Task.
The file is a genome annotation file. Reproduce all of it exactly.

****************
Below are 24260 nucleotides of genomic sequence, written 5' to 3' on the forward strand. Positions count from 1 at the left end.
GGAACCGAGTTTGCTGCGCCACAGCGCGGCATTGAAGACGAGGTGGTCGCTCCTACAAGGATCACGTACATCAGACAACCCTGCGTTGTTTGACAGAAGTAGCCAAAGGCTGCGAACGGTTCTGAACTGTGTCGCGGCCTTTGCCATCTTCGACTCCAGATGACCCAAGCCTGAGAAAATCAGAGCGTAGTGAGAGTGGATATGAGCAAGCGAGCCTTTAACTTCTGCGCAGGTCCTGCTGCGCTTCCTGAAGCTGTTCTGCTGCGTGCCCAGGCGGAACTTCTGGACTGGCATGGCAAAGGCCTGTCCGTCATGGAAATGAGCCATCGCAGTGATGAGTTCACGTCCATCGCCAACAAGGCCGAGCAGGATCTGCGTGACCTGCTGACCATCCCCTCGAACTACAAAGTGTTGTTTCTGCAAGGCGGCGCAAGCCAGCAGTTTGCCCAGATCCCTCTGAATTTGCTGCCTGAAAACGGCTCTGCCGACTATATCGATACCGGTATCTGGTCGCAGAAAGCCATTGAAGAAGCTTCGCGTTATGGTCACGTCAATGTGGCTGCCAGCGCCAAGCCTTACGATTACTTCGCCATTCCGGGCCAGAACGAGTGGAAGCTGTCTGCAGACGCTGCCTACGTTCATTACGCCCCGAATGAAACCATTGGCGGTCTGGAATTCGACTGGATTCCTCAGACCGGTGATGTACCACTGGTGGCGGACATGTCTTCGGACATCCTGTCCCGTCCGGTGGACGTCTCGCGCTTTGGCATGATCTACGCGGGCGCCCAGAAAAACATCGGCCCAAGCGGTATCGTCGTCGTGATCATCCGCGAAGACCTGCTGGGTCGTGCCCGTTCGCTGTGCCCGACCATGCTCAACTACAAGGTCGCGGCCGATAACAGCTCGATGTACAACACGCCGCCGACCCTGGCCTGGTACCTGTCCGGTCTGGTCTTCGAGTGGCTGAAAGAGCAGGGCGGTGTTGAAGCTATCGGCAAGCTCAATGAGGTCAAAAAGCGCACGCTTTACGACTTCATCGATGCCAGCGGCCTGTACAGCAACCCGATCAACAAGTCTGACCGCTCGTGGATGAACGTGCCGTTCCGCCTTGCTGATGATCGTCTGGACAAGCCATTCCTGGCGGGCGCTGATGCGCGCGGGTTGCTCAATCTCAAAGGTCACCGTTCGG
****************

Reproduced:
Below are 24260 nucleotides of genomic sequence, written 5' to 3' on the forward strand. Positions count from 1 at the left end.
GGAACCGAGTTTGCTGCGCCACAGCGCGGCATTGAAGACGAGGTGGTCGCTCCTACAAGGATCACGTACATCAGACAACCCTGCGTTGTTTGACAGAAGTAGCCAAAGGCTGCGAACGGTTCTGAACTGTGTCGCGGCCTTTGCCATCTTCGACTCCAGATGACCCAAGCCTGAGAAAATCAGAGCGTAGTGAGAGTGGATATGAGCAAGCGAGCCTTTAACTTCTGCGCAGGTCCTGCTGCGCTTCCTGAAGCTGTTCTGCTGCGTGCCCAGGCGGAACTTCTGGACTGGCATGGCAAAGGCCTGTCCGTCATGGAAATGAGCCATCGCAGTGATGAGTTCACGTCCATCGCCAACAAGGCCGAGCAGGATCTGCGTGACCTGCTGACCATCCCCTCGAACTACAAAGTGTTGTTTCTGCAAGGCGGCGCAAGCCAGCAGTTTGCCCAGATCCCTCTGAATTTGCTGCCTGAAAACGGCTCTGCCGACTATATCGATACCGGTATCTGGTCGCAGAAAGCCATTGAAGAAGCTTCGCGTTATGGTCACGTCAATGTGGCTGCCAGCGCCAAGCCTTACGATTACTTCGCCATTCCGGGCCAGAACGAGTGGAAGCTGTCTGCAGACGCTGCCTACGTTCATTACGCCCCGAATGAAACCATTGGCGGTCTGGAATTCGACTGGATTCCTCAGACCGGTGATGTACCACTGGTGGCGGACATGTCTTCGGACATCCTGTCCCGTCCGGTGGACGTCTCGCGCTTTGGCATGATCTACGCGGGCGCCCAGAAAAACATCGGCCCAAGCGGTATCGTCGTCGTGATCATCCGCGAAGACCTGCTGGGTCGTGCCCGTTCGCTGTGCCCGACCATGCTCAACTACAAGGTCGCGGCCGATAACAGCTCGATGTACAACACGCCGCCGACCCTGGCCTGGTACCTGTCCGGTCTGGTCTTCGAGTGGCTGAAAGAGCAGGGCGGTGTTGAAGCTATCGGCAAGCTCAATGAGGTCAAAAAGCGCACGCTTTACGACTTCATCGATGCCAGCGGCCTGTACAGCAACCCGATCAACAAGTCTGACCGCTCGTGGATGAACGTGCCGTTCCGCCTTGCTGATGATCGTCTGGACAAGCCATTCCTGGCGGGCGCTGATGCGCGCGGGTTGCTCAATCTCAAAGGTCACCGTTCGG